Posted 29 March 2016
Today I got my fifth dose of radiation, out of a total of ten sessions. Half way done! With treatments 5 days a week, it doesn’t take long to complete 10 treatments.
But First, the Setup
The radiation therapy process starts with two pre-treatment visits: one to the radiation oncologist for a consultation, and then a setup appointment.
At the setup appointment, I got yet another CT scan from a scanner with a special attachment: a set of lasers mounted on a large frame in front of the scanner. These lasers go across and up and down my body, allowing them to mark precise points of reference that correlate precisely with the CT scan.
The three spots on my body need to be marked in a way that they can be sure won’t get erased for at least two weeks, so they use a tried and true method: a tattoo. It isn’t much: each one looks like a small freckle. You’d have to know what you were looking for to find it.
The radiation oncologist then examines the 3D images generated by the CT scanner and defines the area for the radiation to target. This is an incredibly critical and difficult task. Target too little, and the treatment won’t be effective. Target too much, and the side effects can be substantial and permanent.
This is one of those times when all you can do is make sure you’re in the hands of an expert, and then give yourself over to his or her expertise.
Today, the doctor showed us my CT scan and how they planned the treatment. There are three beams, one from above and one from each side. It is only where the three beams cross that the full dose is delivered. Starting from the CT scan, the doctor and the technicians outline the tumor boundary, as best they can. Then they enlarge it a little bit for margin, so that the entire tumor will be irradiated even as I breathe or my body shifts slightly.
The technicians outline all the critical areas that should get minimal radiation, like my kidneys. Varian’s Eclipse treatment planning software then calculates the three beams to best achieve these goals.
Ten Daily Treatments
Once the planning is done, the ten treatments, five days a week, are quick and easy, if not comfortable.
Irene drives me down — some days Rio comes too.
I have a card with a barcode on it, and to check in I just put it under the scanner at the front desk.
Then I go back to the changing room, take off my shirt, put on the “gown”, and sit in the waiting area. After a few minutes, they come and get me, and we walk through broad circuitous hallways to the radiation machine.
I lay down on the fiercely uncomfortable table. I’m only on it 5 to 10 minutes, though, and the goal is to have my body position be as stable as possible, so no cushioning — just a hard composite surface. Then I put my arms above my head and grab the conveniently located handholds.
Two technicians stand on opposite sides of me and push and prod my body until they get the three dots lined up with the lasers. This aligns me with the plan.
Then they leave the room, and the machine gets to work. First, two panels rise up on either side of me. One is an X-ray emitter (on the left in the photo above), and the other is the X-ray sensor (on the right). The technicians in the other room examine the X-ray to confirm that I’m in the right position, lining up my spine in the X-ray with where the plan says it should be. They sometimes make very small adjustments by remotely shifting the table position.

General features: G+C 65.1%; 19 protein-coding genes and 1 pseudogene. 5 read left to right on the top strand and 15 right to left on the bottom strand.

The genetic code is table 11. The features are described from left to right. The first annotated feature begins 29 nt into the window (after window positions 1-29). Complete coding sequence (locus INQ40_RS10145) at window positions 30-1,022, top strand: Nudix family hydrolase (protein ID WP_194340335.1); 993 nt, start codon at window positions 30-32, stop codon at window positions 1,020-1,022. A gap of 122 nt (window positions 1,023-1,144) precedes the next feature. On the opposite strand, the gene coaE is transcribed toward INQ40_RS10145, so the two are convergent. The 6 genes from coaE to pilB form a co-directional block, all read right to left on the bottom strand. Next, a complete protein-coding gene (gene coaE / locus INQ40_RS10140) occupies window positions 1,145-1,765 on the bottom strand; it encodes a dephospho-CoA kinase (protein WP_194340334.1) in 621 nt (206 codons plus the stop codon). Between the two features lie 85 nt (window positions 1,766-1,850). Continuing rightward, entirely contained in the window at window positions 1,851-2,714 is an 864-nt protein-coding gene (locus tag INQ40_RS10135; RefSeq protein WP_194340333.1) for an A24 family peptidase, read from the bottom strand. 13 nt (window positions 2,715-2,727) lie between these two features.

Then the X-ray panels move out of the way, and there’s perhaps 30 seconds of radiation from above me, facing my abdomen as I’m lying down. (The radiation comes from the round unit at the top of the photo.) Then the head rotates into position on my right side, gives another 30 second dose, moves 180 degrees to give my left side its 30 seconds, and then it’s all over.
The whole process is somewhat surreal. The machine is big, and moves a lot, and the other people are always out of the room when it is operating. The radiation that is doing all the work is invisible and I don’t feel it at all.
The entire process doesn’t take much longer than it took you to read this. Each patient has a 10-minute time slot on the machine, and that includes getting on, getting aligned, being treated, and getting out.
Modest Side Effects
So far, I’m glad to say that the side effects have been modest. I’ve been somewhat nauseated, my digestion is working a little less well, and I am perhaps a bit more tired, but overall it is entirely tolerable. The effects are cumulative, however, so we’ll see how I feel at the end.
Unless you are one of the unlucky few who have permanent side effects, the side effects generally fade fairly quickly over the first few weeks after treatment ends.
I am anxious, of course, about whether the radiation is doing the job. Only time will tell, but it is hard to be relaxed about this. I’ll know in about two weeks.
Full of Ironies
Radiation is a major cause of the DNA damage that causes cancer. Then we use a higher dose of radiation to kill off the cancer. Is that not ironic?
Another strange connection: The machine that enables radiation therapy is the linear accelerator, whose invention predates World War II but benefited from the massive funding put into developing nuclear technology for the atomic bomb. And PET scans wouldn’t be possible without cyclotrons, which have a similar history.
So now I am the beneficiary of all this nuclear technology, which at one time was so easy to consider evil, in the form of a $2.7 million Varian trueBEAM machine and a team of experts who operate it.